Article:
Roméo Dallaire Institute, Giants of Africa join hands in celebration of Day of the African Child

Roméo Dallaire Institute, Giants of Africa join hands in celebration of Day of the African Child

As the world comes together to mark the Day of the African Child (DAC) on June 16, the Romeo Dallaire Institute for Children, Peace and Security (Dallaire Institute) and the Giants of Africa (GOA) have reiterated the urgent need to do more to support children on the continent by putting their rights at the centre of the peace and human security agenda.

These two international organizations work closely with the Government of Rwanda to promote the wellbeing of children here at home and around the world.

In a special message for this occasion, these two organizations’ leaders conveyed hope and solidarity with millions across this continent who are confronting the great disruption caused by the ongoing corona virus pandemic.

Masai Ujiri, Co-founder of GOA and President/General Manager of the Toronto Raptors basketball team, underscored the protection of children in Africa as essential to building a prosperous and safer future.


“By prioritizing the needs of children, together we can build a strong foundation for an Africa, and a world, that is fit for future generations,” he says, emphasizing that “a strong and united Africa requires a clear policy focus to promote the African Child.”

Rtd. Gen. Romeo Dallaire, founder of the Dallaire Institute, points out that because Africa possesses the world’s youngest population it has the potential to lead the world and to change the course of humanity.

“The COVID -19 pandemic has taught us that the new normal needs to recognize we can no longer ignore the most vulnerable, nor the power they potentially possess,” he adds.

The Dallaire Institute (formerly known as the Romeo Dallaire Child Soldiers Initiative) is the parent body of the newly minted African Centre of Excellence for Children, Peace and Security established in Rwanda to pioneer a pan-African approach to child protection and the prevention of the use of children in armed conflict.

With significant support from the German government and philanthropic actors such as Intact Foundation, the Centre is the first of its kind in Africa.

It builds on a longstanding collaboration with the Rwandan Defense Forces (RDF) on the prevention of child soldiers and the implementation of the Vancouver Principles, of which Rwanda has been a leading proponent.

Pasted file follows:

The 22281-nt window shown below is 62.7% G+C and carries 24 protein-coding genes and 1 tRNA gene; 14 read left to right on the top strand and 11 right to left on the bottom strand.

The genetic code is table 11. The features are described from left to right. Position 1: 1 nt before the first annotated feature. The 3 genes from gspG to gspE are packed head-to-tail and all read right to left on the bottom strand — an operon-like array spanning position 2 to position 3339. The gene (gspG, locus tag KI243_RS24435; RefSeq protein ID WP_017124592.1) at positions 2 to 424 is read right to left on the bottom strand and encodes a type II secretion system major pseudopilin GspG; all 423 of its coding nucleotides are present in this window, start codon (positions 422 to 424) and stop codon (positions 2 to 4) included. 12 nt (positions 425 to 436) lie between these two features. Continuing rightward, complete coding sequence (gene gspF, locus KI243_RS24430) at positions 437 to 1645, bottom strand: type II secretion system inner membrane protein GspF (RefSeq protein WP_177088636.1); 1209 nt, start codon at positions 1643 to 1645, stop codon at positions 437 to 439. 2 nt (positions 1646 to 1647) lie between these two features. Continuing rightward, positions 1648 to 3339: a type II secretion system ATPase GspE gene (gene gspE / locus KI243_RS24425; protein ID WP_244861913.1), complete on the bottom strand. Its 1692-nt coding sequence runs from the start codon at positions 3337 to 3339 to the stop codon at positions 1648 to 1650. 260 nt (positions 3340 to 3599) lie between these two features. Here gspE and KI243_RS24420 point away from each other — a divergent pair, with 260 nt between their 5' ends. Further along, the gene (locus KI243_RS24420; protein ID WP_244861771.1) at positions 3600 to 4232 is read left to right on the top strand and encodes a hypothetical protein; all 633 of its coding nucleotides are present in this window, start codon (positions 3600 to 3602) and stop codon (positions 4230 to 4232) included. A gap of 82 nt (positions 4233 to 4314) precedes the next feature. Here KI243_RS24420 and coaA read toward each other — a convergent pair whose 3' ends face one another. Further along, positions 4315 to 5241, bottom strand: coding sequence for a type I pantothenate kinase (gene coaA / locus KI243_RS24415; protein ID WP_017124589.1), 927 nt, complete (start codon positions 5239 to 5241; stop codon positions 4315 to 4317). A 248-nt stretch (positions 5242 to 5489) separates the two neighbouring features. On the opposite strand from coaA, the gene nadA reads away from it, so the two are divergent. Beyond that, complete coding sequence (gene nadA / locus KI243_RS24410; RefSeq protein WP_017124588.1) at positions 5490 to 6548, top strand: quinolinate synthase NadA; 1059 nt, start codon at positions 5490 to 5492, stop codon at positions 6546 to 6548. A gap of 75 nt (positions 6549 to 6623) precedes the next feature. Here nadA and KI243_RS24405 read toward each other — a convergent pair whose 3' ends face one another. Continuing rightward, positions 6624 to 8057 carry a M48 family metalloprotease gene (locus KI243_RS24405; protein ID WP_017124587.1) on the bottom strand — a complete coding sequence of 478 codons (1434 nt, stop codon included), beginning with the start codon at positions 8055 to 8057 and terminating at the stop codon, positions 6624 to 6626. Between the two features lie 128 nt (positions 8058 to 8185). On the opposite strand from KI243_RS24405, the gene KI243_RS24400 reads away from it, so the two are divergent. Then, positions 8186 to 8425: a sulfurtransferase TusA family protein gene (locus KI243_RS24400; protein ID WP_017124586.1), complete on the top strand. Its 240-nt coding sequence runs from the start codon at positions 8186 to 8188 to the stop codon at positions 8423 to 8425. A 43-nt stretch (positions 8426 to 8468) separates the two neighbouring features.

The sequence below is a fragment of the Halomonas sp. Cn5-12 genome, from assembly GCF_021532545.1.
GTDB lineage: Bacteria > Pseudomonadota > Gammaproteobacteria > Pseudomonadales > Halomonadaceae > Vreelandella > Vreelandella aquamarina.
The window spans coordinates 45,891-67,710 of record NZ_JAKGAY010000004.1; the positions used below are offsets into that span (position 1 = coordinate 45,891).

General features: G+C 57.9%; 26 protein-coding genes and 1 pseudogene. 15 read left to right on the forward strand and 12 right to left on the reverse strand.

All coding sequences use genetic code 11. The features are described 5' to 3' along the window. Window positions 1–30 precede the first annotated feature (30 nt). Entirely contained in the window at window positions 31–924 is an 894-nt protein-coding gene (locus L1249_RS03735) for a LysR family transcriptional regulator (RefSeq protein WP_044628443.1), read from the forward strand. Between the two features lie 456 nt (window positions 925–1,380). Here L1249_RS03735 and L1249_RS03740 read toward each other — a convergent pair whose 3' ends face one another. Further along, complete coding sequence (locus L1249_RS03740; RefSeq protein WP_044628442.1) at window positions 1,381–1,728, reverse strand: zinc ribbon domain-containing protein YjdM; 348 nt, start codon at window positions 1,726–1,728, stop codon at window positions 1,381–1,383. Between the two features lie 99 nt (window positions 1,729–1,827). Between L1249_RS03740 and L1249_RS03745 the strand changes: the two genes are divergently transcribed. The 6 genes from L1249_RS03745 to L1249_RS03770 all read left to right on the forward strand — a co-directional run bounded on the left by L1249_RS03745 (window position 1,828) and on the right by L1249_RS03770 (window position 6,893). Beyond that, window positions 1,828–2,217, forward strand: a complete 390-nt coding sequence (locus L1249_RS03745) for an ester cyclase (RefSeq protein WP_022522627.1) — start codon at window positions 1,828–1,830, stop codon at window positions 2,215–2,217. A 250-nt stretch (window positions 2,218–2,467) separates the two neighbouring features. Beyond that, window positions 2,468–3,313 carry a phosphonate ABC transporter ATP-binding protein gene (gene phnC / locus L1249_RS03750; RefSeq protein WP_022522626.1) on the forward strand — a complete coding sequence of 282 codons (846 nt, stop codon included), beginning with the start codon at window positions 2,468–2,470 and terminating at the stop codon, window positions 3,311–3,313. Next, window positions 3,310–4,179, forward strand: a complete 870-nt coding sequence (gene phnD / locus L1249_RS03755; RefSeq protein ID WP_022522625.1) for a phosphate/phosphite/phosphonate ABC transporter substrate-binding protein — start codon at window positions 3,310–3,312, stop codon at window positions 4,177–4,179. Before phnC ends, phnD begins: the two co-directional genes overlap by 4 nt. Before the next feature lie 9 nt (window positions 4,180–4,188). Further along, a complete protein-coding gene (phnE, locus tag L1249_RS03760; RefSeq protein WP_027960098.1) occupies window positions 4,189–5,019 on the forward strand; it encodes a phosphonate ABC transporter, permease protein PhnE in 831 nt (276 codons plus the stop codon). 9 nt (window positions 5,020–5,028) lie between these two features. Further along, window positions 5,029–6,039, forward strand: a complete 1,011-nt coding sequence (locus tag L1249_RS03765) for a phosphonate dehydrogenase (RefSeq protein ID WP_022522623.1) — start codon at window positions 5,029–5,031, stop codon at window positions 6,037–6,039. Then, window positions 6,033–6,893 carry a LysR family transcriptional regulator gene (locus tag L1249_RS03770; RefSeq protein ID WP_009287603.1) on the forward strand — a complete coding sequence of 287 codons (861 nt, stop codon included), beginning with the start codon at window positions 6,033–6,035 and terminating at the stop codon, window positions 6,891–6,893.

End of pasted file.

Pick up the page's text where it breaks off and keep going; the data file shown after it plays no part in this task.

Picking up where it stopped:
A partnership with the Rwandan National Police extends the Centre’s reach.

The Centre is conducting innovative research, training peacekeepers, and advancing policy changes to peacekeeping in Africa and around the world. The Centre’s presence in Rwanda is further a testament to this country’s leadership in promoting peace and security on the global stage.

According to Dr. Shelly Whitman, Executive Director of the Dallaire Institute, prioritising child protection can help achieve innovation and accountable societies and break cycles of generational violence.

“The time is now to dream big and to place children’s rights at the top of the peace and security agenda,” she says.

The Dallaire Institute partnership with the Giants of Africa serves to build further resilience among the African youth, working for a future that isn’t defined by conflict.

The Day of the African Child has been celebrated on June 16 every year since 1991, when it was initiated by the Organisation of African Unity, now the African Union.

To celebrate the children of Africa and call for serious introspection and commitment to addressing the numerous challenges they face, the DAC 2020 theme’s is access to child-friendly justice, as adopted by the African Union Executive Council, during its 34th Ordinary Session, held on February 7-8, 2019.

Due to the current Covid-19 crisis, the commemoration of the event at the continental level will be done through a Webinar.

Rwanda has already demonstrated its leadership and commitment to protecting children.

Rwanda is the first country on the continent to endorse the 2017 Vancouver principles, which prioritize and further operationalize child protection within UN peacekeeping operations, with a focus on tackling the recruitment and use of child soldiers.

On the continent, it is the second-largest troop and police contributing country to United Nations and African Union peace operations. Rwanda is also the top contributor of women peace keeping operations around the world.

Together, on this International Day of the African Child, these organizations “join together in solidarity for a better Africa.”